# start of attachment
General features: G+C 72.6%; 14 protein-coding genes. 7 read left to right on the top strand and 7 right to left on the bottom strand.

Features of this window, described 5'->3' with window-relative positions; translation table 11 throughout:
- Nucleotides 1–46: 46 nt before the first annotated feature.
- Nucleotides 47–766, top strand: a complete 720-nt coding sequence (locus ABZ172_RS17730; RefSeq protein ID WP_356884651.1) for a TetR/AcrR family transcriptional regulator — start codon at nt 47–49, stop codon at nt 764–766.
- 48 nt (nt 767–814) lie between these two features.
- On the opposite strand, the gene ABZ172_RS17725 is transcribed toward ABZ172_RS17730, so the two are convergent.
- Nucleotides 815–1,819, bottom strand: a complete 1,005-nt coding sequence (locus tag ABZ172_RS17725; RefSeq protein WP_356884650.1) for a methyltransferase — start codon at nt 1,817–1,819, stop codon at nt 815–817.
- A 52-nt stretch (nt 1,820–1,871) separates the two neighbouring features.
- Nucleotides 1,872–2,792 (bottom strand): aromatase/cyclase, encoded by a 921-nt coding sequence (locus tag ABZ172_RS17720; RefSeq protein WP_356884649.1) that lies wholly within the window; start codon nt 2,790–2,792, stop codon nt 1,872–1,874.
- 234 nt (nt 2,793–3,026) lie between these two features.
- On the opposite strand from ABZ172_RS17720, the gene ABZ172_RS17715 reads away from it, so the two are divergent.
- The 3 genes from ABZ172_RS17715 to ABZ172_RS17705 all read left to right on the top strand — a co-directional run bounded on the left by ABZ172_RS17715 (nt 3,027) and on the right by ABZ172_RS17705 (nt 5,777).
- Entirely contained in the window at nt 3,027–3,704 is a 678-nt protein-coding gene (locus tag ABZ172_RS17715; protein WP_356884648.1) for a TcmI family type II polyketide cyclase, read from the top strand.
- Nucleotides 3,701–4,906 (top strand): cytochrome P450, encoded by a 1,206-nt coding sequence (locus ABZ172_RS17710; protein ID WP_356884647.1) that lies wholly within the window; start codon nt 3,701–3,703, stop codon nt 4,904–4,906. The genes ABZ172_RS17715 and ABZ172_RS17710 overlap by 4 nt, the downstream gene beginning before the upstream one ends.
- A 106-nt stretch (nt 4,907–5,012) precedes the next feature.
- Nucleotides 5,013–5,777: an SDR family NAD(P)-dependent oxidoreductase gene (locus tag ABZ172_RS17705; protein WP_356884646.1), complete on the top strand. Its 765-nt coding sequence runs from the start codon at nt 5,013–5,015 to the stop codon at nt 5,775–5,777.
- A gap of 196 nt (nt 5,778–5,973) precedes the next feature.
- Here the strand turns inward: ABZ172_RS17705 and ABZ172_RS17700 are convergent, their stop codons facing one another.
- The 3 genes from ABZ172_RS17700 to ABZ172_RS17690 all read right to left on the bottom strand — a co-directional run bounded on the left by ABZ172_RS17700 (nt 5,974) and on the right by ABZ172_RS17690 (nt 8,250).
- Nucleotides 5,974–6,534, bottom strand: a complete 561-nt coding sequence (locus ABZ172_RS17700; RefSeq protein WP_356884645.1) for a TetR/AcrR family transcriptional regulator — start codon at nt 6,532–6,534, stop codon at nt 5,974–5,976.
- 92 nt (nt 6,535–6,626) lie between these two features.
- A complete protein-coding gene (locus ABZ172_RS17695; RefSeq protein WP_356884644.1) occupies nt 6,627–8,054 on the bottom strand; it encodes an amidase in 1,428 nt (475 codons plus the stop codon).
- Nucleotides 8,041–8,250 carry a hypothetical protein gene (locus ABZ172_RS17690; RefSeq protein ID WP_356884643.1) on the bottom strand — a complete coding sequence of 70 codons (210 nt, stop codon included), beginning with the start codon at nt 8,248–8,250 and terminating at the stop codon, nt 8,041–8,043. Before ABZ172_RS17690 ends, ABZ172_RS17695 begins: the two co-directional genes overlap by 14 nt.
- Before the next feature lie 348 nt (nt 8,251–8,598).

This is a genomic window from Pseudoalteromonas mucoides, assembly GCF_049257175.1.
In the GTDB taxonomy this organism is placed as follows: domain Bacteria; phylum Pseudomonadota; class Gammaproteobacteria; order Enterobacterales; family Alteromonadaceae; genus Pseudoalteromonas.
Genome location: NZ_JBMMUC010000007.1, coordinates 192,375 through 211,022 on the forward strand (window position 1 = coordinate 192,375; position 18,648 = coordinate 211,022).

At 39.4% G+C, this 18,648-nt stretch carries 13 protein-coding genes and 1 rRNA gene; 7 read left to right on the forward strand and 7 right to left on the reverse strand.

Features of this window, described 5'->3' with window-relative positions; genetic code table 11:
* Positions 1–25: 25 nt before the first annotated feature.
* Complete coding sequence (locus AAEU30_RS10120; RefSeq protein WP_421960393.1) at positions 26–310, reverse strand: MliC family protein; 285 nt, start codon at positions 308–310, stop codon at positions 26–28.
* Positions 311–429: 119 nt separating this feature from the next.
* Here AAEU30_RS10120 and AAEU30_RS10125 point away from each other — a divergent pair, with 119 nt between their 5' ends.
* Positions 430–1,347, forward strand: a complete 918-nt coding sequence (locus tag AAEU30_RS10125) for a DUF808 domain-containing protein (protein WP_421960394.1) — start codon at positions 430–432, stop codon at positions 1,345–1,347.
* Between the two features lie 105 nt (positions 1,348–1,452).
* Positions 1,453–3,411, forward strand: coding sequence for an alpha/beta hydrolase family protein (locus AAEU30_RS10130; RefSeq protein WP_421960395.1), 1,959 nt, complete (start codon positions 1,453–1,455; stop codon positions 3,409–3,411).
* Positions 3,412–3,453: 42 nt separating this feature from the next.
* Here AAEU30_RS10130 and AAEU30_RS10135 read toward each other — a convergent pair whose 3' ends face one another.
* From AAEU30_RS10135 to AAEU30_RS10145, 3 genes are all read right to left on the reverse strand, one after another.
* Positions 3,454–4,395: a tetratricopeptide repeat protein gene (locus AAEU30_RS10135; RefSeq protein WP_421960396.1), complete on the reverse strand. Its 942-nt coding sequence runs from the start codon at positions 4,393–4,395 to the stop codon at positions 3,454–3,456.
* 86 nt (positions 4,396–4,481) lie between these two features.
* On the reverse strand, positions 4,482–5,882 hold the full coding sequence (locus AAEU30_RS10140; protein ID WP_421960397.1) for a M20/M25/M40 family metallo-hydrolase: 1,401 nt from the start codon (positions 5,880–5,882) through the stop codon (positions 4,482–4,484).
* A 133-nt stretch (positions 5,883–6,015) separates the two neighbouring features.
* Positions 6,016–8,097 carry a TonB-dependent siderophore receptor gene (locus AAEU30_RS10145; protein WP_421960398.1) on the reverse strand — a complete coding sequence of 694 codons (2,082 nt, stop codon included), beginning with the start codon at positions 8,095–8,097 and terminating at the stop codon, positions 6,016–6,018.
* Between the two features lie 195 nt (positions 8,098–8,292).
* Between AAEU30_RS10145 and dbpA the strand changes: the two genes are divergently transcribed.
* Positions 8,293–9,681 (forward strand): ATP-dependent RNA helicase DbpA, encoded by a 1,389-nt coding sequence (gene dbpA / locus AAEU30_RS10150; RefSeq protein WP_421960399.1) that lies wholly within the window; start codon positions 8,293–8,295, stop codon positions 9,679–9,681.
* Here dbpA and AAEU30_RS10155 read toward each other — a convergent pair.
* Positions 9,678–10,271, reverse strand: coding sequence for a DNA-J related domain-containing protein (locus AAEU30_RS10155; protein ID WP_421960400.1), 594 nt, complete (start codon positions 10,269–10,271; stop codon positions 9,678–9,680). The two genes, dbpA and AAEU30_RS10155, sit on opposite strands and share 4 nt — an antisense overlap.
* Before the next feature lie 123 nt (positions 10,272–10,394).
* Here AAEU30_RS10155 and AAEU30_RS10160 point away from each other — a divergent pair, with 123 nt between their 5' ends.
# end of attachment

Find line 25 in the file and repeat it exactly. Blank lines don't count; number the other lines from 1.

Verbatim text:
This is a genomic window from Pseudoalteromonas mucoides, assembly GCF_049257175.1.